The Boosting algorithms are algorithmic paradigm that arose from a theoretical question and has become a very practical machine learning tool. The reinforcement approach uses a generalization of linear predictors to solve two major problems. In this article, I will introduce you to Boosting algorithms and their types in Machine Learning.
Introduction to Boosting Algorithms
Boosting is a method of amplifying the accuracy of weak learners. The first problem addressed by amplification algorithms is the bias-complexity tradeoff. This means that the error of an ERM learner can be decomposed into a sum of approximation error and estimation error. The more expressive the class of hypotheses sought, the smaller the approximation error, but the larger the estimation error.
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A learner is therefore faced with the problem of choosing a good compromise between these two considerations. The boosting paradigm allows the learner to have fluid control over this compromise. Learning begins with a base class (which may have a large approximation error), and as it progresses the class to which the predictor may belong grows.
The second problem that improving addresses is the computational complexity of learning, which is the task of finding a GRE assumption may be computationally unfeasible. A simulation algorithm amplifies the accuracy of weak learners.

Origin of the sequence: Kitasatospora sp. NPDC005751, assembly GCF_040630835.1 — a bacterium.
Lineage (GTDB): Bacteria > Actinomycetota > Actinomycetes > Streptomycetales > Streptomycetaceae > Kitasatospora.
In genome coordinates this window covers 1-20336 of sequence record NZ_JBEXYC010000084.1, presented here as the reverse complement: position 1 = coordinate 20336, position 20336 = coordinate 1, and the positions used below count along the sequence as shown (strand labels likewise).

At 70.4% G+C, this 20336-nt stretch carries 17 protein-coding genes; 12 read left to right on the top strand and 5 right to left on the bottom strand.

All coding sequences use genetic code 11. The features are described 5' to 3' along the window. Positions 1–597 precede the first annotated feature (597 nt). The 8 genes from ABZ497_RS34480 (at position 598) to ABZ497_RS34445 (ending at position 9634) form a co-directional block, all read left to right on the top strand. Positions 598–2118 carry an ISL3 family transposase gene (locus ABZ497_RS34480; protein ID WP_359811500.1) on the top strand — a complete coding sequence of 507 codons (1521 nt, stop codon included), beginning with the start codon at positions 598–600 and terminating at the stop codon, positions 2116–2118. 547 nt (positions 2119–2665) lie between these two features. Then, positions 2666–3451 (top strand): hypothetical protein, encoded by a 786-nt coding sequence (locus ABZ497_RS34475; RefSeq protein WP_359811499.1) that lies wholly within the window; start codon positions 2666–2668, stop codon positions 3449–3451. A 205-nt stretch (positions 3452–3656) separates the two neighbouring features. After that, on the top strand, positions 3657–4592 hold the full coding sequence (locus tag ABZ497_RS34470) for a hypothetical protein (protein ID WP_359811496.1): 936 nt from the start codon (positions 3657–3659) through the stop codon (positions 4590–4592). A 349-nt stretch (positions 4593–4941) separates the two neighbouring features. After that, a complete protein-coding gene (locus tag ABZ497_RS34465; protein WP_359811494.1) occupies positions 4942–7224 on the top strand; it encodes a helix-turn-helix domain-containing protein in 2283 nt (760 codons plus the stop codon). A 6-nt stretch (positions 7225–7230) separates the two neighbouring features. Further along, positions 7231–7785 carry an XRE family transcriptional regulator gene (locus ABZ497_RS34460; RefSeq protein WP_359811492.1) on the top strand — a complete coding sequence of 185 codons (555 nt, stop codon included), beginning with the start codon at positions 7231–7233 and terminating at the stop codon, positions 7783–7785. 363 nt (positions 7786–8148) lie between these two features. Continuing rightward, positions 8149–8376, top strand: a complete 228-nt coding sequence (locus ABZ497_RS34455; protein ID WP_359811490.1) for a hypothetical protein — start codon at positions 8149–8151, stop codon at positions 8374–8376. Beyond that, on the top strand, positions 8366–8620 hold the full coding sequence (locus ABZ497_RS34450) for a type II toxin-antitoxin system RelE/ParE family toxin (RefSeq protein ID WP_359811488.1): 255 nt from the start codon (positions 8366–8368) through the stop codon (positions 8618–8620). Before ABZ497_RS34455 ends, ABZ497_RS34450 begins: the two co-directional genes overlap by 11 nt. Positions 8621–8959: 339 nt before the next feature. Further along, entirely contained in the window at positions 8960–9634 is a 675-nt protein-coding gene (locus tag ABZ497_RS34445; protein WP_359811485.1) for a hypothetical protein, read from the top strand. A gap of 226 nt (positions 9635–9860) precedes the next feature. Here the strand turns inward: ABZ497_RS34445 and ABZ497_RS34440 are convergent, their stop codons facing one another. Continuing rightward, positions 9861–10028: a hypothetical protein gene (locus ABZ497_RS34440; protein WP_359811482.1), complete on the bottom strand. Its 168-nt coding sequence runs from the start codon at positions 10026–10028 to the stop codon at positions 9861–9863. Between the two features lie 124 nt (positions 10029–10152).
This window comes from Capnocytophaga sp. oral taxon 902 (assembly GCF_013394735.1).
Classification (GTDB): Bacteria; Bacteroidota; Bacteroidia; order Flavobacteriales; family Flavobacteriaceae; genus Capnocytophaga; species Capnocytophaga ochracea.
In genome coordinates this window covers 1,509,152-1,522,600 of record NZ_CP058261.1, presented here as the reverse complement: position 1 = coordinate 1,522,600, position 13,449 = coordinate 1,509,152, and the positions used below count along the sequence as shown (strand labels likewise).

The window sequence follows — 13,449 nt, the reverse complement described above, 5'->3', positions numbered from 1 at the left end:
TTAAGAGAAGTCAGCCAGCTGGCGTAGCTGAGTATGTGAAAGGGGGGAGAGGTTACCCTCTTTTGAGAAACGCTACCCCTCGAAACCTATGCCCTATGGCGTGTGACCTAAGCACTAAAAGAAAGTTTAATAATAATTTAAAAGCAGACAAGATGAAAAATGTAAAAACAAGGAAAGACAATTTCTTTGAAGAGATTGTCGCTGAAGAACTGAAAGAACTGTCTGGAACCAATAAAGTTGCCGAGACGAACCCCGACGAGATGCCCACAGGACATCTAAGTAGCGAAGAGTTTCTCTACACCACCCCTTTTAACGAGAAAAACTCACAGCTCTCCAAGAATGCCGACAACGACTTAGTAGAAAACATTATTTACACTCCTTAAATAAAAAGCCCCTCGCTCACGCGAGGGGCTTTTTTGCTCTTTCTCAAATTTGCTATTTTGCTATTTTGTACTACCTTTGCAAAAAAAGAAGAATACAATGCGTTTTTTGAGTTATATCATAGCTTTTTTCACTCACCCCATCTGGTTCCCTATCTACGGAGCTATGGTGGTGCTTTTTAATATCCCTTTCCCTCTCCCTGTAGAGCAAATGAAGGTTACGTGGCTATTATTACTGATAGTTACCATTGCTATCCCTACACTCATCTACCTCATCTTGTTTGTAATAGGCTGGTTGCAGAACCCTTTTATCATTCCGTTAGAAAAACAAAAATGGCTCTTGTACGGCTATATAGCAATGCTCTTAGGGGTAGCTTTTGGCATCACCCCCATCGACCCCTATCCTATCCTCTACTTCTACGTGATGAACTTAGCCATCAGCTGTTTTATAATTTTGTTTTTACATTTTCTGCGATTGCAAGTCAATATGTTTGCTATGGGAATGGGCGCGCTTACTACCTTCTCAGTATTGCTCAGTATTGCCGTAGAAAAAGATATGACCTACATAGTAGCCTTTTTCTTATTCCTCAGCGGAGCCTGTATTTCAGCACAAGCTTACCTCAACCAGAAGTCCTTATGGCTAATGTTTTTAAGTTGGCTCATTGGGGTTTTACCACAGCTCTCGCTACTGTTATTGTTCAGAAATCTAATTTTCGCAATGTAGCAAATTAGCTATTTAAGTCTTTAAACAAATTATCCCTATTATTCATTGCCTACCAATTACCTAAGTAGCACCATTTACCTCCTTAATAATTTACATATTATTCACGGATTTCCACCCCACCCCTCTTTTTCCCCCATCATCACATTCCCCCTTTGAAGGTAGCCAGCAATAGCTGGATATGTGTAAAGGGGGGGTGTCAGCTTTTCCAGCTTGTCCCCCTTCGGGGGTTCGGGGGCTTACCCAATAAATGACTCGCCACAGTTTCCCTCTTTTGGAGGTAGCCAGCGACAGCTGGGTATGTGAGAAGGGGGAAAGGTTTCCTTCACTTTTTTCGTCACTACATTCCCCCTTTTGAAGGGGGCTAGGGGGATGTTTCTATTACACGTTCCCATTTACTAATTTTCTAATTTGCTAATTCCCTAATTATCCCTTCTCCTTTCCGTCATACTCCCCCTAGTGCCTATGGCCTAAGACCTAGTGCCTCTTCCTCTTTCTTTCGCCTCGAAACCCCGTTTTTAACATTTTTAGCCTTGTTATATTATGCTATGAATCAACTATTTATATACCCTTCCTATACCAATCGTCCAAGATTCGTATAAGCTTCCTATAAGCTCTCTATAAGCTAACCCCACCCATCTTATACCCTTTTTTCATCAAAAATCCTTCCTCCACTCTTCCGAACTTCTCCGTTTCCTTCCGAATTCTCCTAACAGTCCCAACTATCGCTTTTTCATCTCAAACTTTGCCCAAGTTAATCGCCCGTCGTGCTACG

Intuitively, one can think of a weak learner as an algorithm that uses a simple “rule of thumb” to produce a hypothesis that comes from an easy-to-learn class of hypotheses and that performs slightly better than a random estimate.
When a weak learner can be effectively implemented, reinforcement provides a tool to aggregate these weak assumptions to gradually approximate good predictors for larger and harder to learn classes.
Types of Boosting Algorithms
Hope you now understand what boost algorithms are and what kind of problems they are used for. Now let’s see the types of boosting algorithms in Machine Learning.
AdaBoost is a shortcut for Adaptive Boosting. The AdaBoost algorithm produces a hypothesis which is a linear combination of simple hypotheses. In other words, AdaBoost is based on the family of hypothesis classes obtained by composing a linear predictor over simple classes.
AdaBoost allows us to control the trade-off between approximation and estimation errors by varying a single parameter. AdaBoost demonstrates a general theme of broadening the expressiveness of linear predictors by composing them on top of other functions. You can learn the practical implementation of the AdaBoost algorithm from here.
XGBoost is a shortcut for Gradient Boosting. When using a gradient boosting for regression, weak learners are regression trees, and each regression treemaps an input data point to one of its leaves that contains a continuous score.
XGBoost minimizes a regularized objective function (L1 and L2) that combines a convex loss function (based on the difference between predicted and target outputs) and a penalty term for the complexity of the model (in other words, the functions d ‘regression tree).
The training takes place iteratively, adding new trees that predict residues or errors from previous trees which are then combined with previous trees to make the final prediction. This is called increasing the gradient because it uses a gradient descent algorithm to minimize the loss when adding new models. You can learn more about the practical implementation of the XGBoost algorithm from here.
Hope you liked this article on what drives algorithms in machine learning and its types. Please feel free to ask your valuable questions in the comments section below.